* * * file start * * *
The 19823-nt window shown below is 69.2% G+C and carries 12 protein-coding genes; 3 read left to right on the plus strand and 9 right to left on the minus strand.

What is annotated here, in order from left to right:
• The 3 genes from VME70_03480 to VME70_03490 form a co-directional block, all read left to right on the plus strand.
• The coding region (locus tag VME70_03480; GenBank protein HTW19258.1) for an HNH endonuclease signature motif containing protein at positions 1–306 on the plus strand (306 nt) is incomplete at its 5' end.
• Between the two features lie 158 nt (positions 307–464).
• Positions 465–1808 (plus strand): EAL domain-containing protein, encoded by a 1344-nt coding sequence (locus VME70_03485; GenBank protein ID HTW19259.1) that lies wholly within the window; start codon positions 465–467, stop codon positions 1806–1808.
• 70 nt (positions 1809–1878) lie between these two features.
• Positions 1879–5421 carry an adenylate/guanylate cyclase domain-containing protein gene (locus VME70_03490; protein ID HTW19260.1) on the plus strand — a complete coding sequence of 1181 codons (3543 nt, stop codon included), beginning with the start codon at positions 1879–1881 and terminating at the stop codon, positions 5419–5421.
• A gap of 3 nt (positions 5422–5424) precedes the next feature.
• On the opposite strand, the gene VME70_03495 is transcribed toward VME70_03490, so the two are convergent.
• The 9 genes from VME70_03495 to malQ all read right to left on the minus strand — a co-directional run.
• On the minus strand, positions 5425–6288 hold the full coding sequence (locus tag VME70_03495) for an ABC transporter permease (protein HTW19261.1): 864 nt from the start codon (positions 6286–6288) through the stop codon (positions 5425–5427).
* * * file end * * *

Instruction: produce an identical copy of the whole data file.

The 19823-nt window shown below is 69.2% G+C and carries 12 protein-coding genes; 3 read left to right on the plus strand and 9 right to left on the minus strand.

What is annotated here, in order from left to right:
• The 3 genes from VME70_03480 to VME70_03490 form a co-directional block, all read left to right on the plus strand.
• The coding region (locus tag VME70_03480; GenBank protein HTW19258.1) for an HNH endonuclease signature motif containing protein at positions 1–306 on the plus strand (306 nt) is incomplete at its 5' end.
• Between the two features lie 158 nt (positions 307–464).
• Positions 465–1808 (plus strand): EAL domain-containing protein, encoded by a 1344-nt coding sequence (locus VME70_03485; GenBank protein ID HTW19259.1) that lies wholly within the window; start codon positions 465–467, stop codon positions 1806–1808.
• 70 nt (positions 1809–1878) lie between these two features.
• Positions 1879–5421 carry an adenylate/guanylate cyclase domain-containing protein gene (locus VME70_03490; protein ID HTW19260.1) on the plus strand — a complete coding sequence of 1181 codons (3543 nt, stop codon included), beginning with the start codon at positions 1879–1881 and terminating at the stop codon, positions 5419–5421.
• A gap of 3 nt (positions 5422–5424) precedes the next feature.
• On the opposite strand, the gene VME70_03495 is transcribed toward VME70_03490, so the two are convergent.
• The 9 genes from VME70_03495 to malQ all read right to left on the minus strand — a co-directional run.
• On the minus strand, positions 5425–6288 hold the full coding sequence (locus tag VME70_03495) for an ABC transporter permease (protein HTW19261.1): 864 nt from the start codon (positions 6286–6288) through the stop codon (positions 5425–5427).